Important changes in Labour Law that happened in 2017

February 03, 2018
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In this article, Deepanshi Sharma discusses the significant changes in Labour Law that happened in 2017.

Maternity Benefit Amendment Act, 2017

Increased period of maternity leave

Women are now entitled to claim maternity leave for up to twenty-six weeks, instead of a period of twelve weeks assured earlier. The benefit can be availed from up to eight weeks before the expected delivery date, instead of the earlier limit of six weeks in advance.

However, this benefit is available only if the woman has none or one other living child. Women who have two or more living children are entitled to a leave of only twelve weeks which can be availed from up to six weeks prior to the expected period of delivery.

Maternity benefit for adoptive mothers and commissioning mothers

The maternity benefits are now extended to the mothers who adopt children below the age of three months and commissioning mothers who have a child through surrogacy. Such mothers are entitled to a maternity benefit of twelve weeks from when the child is handed over to them.

Mandatory créche facility and breaks

Every establishment having fifty or more employees is now mandated to have a créche nearby. Along with this, the mother has the right to visit the créche four times, including the intervals of rest allowed to her.

Mandatory informing of the maternity benefits available

It has also been made mandatory for the employer to inform every woman of the maternity benefits available to her under the Act at the time of initial employment.

Work from home option

The recent amendment also provides a possibility of the employer allowing mothers to work from home beyond the maternity leave period if the nature of the work permits such an arrangement. The period and conditions regarding it are to be based on mutual agreement between the employer and the woman.

Child Labour (Prohibition and Regulation) Amendment Rules, 2017

Awareness measures to be undertaken by the government

The government is now required to undertake measures to make people aware of the laws against child labour. This is to be done through the following measures-

Conditions in which child may work without breaking the Child Labour laws

The new amendment to the rules adds additional conditions satisfying which a child may work without failing the child labour laws.

A child may help the family or family enterprise after school hours or in vacations but such help shall-

The child may also assist her/his family in any manner which is not incidental to any occupation, work, profession, manufacture or business for which the child (or any other person exercising control over the child) is paid. Such child may also not do any work which is detrimental to the growth, education and overall development of the child.

It is important to note that for the purpose of this rule only the following people are considered to be the family of the child-

Conditions of work for child artists

A child is allowed to work as an artist, without breaking the prohibition laws, only if-

To get permission, an application to the magistrate has to be made with an undertaking, a list of child participants, consent of their parents/guardians, and the name of the individuals who are responsible for the safety and security of the child.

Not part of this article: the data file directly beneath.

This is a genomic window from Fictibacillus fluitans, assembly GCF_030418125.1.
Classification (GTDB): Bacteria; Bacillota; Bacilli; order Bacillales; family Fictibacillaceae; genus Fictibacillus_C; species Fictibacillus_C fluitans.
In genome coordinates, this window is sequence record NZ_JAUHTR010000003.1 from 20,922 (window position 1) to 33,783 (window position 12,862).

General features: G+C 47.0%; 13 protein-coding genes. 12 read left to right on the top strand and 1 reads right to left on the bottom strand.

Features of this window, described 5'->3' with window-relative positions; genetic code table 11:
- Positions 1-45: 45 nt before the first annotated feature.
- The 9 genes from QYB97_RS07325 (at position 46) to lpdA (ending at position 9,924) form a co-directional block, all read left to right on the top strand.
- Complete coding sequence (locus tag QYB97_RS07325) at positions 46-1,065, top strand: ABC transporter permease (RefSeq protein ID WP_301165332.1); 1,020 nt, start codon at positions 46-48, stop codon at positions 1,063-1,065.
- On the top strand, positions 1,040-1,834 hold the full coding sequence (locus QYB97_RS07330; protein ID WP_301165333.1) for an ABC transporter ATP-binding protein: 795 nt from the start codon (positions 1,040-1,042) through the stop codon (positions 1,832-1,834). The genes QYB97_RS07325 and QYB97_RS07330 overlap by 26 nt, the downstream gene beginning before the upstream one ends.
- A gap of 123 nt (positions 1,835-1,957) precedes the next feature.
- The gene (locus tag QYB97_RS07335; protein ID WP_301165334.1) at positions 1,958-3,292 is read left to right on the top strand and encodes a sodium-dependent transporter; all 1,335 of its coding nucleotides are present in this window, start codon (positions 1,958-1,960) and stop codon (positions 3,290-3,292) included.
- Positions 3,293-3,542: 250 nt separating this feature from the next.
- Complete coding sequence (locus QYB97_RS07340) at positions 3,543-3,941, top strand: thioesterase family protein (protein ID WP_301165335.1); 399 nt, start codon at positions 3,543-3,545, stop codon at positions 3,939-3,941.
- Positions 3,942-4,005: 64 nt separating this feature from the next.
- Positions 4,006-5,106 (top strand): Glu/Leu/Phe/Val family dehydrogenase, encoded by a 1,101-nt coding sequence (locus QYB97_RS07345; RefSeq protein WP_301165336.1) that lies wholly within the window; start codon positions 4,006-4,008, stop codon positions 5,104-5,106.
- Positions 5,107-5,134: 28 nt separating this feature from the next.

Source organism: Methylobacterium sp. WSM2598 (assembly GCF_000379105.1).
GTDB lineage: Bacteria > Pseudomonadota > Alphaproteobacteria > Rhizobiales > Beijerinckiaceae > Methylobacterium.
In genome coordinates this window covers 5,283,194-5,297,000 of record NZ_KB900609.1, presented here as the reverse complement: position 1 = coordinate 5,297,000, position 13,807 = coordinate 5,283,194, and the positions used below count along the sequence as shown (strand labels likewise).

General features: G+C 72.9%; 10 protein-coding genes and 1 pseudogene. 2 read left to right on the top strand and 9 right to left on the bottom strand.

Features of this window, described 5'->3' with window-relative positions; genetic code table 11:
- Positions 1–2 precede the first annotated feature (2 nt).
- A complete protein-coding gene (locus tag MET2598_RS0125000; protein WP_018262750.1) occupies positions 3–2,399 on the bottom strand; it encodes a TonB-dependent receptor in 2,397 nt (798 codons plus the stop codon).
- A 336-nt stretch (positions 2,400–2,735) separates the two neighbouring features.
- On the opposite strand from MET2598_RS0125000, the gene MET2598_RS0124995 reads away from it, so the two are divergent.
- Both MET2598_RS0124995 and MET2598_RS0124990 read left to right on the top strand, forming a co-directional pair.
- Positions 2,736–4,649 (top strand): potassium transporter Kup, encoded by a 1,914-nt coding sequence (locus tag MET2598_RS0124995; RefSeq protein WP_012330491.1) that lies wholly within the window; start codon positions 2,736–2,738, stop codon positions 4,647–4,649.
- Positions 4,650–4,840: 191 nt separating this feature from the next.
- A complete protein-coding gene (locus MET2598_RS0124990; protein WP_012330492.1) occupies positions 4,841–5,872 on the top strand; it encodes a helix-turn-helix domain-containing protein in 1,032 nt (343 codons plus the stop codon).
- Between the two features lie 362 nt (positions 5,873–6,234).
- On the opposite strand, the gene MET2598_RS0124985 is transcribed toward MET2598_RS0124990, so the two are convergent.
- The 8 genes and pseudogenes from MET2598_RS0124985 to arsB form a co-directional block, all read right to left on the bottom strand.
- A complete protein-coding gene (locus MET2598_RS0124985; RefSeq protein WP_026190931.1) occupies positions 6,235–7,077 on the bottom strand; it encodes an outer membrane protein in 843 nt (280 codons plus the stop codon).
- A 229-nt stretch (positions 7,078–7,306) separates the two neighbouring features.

The mentioned undertaking is valid only for six months. It should clearly state the provision of education, safety, security, and reporting of child abuse which should be in agreement with the guidelines made by the Central government, including the guidelines ensuring-

Responsibility of school headmaster or principal

The amendment also places responsibility on the school principal or headmaster to inform the nodal officer in case a child misses school continuously for more than 30 days without intimation. Nodal officers are decided by the District Magistrate [Rule 17C(1)(i)]

To know all the changes in the child labour rules, click here.

The Employee’s Compensation Amendment Act, 2017

Employer’s duty to inform the employee of her/his rights

The amendment places a responsibility on the employer to inform every employee of her/his rights to compensation under the Act. This has to be done at the time of the employment. Such information should be given in writing as well through electronic means in English, Hindi, or the official language of the place of employment (whichever is understood by the employee).

The Payment of Wages Amendment Act, 2017

Wages can be paid directly into the bank account or by a cheque

Along with the payment of wages in cash or currency, it is now also possible to pay wages to the worker by crediting the amount in her/his bank account or by a cheque.

Moreover, the government (central or state) may now come up with a list of industries or other establishments in which wages must be paid only by crediting it in the bank account or through a cheque.

Ease of Compliance to Maintain Registers under various Labour Laws Rules, 2017

Combined registers for various labour laws

In an effort to ease the compliance requisites of a number of labour laws, the ministry of labour and employment has issued rules to maintain combined registers for the below-mentioned acts-

In place of the different registers for these different acts and the rules under them, five combined registers are to be kept for all purposes. This can be done electronically or on paper. These registers include-

The format of these registers can be found in the schedule to the Rules. (click here)

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